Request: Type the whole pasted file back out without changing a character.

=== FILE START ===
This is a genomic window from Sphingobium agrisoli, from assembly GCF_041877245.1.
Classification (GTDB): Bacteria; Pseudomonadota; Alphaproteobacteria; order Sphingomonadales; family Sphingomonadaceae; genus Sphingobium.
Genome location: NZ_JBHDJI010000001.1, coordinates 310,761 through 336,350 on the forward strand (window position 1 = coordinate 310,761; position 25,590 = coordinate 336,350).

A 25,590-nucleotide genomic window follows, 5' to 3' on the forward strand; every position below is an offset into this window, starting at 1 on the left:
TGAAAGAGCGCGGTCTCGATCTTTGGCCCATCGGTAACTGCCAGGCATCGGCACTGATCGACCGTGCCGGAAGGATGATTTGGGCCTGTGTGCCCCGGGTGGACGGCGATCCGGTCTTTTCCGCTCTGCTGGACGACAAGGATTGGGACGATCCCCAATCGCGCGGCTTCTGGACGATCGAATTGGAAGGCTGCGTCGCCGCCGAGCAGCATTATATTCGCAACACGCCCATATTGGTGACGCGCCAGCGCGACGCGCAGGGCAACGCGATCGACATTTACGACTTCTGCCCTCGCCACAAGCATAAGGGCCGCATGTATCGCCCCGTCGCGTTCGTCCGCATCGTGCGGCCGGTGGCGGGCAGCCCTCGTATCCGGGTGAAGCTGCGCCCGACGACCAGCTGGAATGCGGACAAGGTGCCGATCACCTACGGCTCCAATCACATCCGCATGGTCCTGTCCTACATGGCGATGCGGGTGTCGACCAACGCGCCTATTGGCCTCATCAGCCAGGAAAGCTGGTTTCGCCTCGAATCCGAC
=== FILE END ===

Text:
This is a genomic window from Sphingobium agrisoli, from assembly GCF_041877245.1.
Classification (GTDB): Bacteria; Pseudomonadota; Alphaproteobacteria; order Sphingomonadales; family Sphingomonadaceae; genus Sphingobium.
Genome location: NZ_JBHDJI010000001.1, coordinates 310,761 through 336,350 on the forward strand (window position 1 = coordinate 310,761; position 25,590 = coordinate 336,350).

A 25,590-nucleotide genomic window follows, 5' to 3' on the forward strand; every position below is an offset into this window, starting at 1 on the left:
TGAAAGAGCGCGGTCTCGATCTTTGGCCCATCGGTAACTGCCAGGCATCGGCACTGATCGACCGTGCCGGAAGGATGATTTGGGCCTGTGTGCCCCGGGTGGACGGCGATCCGGTCTTTTCCGCTCTGCTGGACGACAAGGATTGGGACGATCCCCAATCGCGCGGCTTCTGGACGATCGAATTGGAAGGCTGCGTCGCCGCCGAGCAGCATTATATTCGCAACACGCCCATATTGGTGACGCGCCAGCGCGACGCGCAGGGCAACGCGATCGACATTTACGACTTCTGCCCTCGCCACAAGCATAAGGGCCGCATGTATCGCCCCGTCGCGTTCGTCCGCATCGTGCGGCCGGTGGCGGGCAGCCCTCGTATCCGGGTGAAGCTGCGCCCGACGACCAGCTGGAATGCGGACAAGGTGCCGATCACCTACGGCTCCAATCACATCCGCATGGTCCTGTCCTACATGGCGATGCGGGTGTCGACCAACGCGCCTATTGGCCTCATCAGCCAGGAAAGCTGGTTTCGCCTCGAATCCGAC